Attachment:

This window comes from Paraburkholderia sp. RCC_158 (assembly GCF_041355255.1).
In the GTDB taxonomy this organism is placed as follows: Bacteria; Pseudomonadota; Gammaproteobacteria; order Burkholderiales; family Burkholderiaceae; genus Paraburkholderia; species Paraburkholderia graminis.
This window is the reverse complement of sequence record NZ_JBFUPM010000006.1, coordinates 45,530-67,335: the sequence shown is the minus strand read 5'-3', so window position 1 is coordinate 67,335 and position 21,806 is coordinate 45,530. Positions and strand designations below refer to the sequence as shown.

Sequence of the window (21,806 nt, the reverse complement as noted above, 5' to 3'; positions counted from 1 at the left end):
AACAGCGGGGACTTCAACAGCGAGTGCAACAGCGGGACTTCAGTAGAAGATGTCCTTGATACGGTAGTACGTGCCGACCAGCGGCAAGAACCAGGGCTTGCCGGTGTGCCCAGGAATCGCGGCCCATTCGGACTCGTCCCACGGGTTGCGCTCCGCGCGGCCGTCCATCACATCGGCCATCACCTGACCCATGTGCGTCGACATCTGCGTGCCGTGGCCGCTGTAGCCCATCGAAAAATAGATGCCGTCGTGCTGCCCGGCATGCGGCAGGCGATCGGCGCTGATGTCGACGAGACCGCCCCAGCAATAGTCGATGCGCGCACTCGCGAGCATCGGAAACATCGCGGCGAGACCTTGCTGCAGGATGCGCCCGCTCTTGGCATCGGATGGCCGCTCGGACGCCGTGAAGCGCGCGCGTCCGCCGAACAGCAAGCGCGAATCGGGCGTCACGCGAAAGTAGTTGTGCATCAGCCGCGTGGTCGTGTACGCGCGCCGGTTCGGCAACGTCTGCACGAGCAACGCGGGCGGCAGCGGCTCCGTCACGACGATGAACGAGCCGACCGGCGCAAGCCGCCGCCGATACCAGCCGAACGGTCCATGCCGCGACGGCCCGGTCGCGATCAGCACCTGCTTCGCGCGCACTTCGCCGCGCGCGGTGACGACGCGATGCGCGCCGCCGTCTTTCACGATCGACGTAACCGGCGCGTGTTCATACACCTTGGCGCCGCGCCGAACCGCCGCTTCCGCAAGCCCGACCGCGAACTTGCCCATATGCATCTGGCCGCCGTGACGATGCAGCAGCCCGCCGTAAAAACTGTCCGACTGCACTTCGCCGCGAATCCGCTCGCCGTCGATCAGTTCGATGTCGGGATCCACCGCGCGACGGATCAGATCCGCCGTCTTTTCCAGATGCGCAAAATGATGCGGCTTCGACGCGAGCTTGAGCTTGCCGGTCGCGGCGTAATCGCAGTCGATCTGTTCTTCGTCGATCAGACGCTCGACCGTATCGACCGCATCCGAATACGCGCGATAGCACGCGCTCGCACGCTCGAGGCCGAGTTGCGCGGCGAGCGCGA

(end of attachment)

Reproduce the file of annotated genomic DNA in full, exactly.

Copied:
This window comes from Paraburkholderia sp. RCC_158 (assembly GCF_041355255.1).
In the GTDB taxonomy this organism is placed as follows: Bacteria; Pseudomonadota; Gammaproteobacteria; order Burkholderiales; family Burkholderiaceae; genus Paraburkholderia; species Paraburkholderia graminis.
This window is the reverse complement of sequence record NZ_JBFUPM010000006.1, coordinates 45,530-67,335: the sequence shown is the minus strand read 5'-3', so window position 1 is coordinate 67,335 and position 21,806 is coordinate 45,530. Positions and strand designations below refer to the sequence as shown.

Sequence of the window (21,806 nt, the reverse complement as noted above, 5' to 3'; positions counted from 1 at the left end):
AACAGCGGGGACTTCAACAGCGAGTGCAACAGCGGGACTTCAGTAGAAGATGTCCTTGATACGGTAGTACGTGCCGACCAGCGGCAAGAACCAGGGCTTGCCGGTGTGCCCAGGAATCGCGGCCCATTCGGACTCGTCCCACGGGTTGCGCTCCGCGCGGCCGTCCATCACATCGGCCATCACCTGACCCATGTGCGTCGACATCTGCGTGCCGTGGCCGCTGTAGCCCATCGAAAAATAGATGCCGTCGTGCTGCCCGGCATGCGGCAGGCGATCGGCGCTGATGTCGACGAGACCGCCCCAGCAATAGTCGATGCGCGCACTCGCGAGCATCGGAAACATCGCGGCGAGACCTTGCTGCAGGATGCGCCCGCTCTTGGCATCGGATGGCCGCTCGGACGCCGTGAAGCGCGCGCGTCCGCCGAACAGCAAGCGCGAATCGGGCGTCACGCGAAAGTAGTTGTGCATCAGCCGCGTGGTCGTGTACGCGCGCCGGTTCGGCAACGTCTGCACGAGCAACGCGGGCGGCAGCGGCTCCGTCACGACGATGAACGAGCCGACCGGCGCAAGCCGCCGCCGATACCAGCCGAACGGTCCATGCCGCGACGGCCCGGTCGCGATCAGCACCTGCTTCGCGCGCACTTCGCCGCGCGCGGTGACGACGCGATGCGCGCCGCCGTCTTTCACGATCGACGTAACCGGCGCGTGTTCATACACCTTGGCGCCGCGCCGAACCGCCGCTTCCGCAAGCCCGACCGCGAACTTGCCCATATGCATCTGGCCGCCGTGACGATGCAGCAGCCCGCCGTAAAAACTGTCCGACTGCACTTCGCCGCGAATCCGCTCGCCGTCGATCAGTTCGATGTCGGGATCCACCGCGCGACGGATCAGATCCGCCGTCTTTTCCAGATGCGCAAAATGATGCGGCTTCGACGCGAGCTTGAGCTTGCCGGTCGCGGCGTAATCGCAGTCGATCTGTTCTTCGTCGATCAGACGCTCGACCGTATCGACCGCATCCGAATACGCGCGATAGCACGCGCTCGCACGCTCGAGGCCGAGTTGCGCGGCGAGCGCGA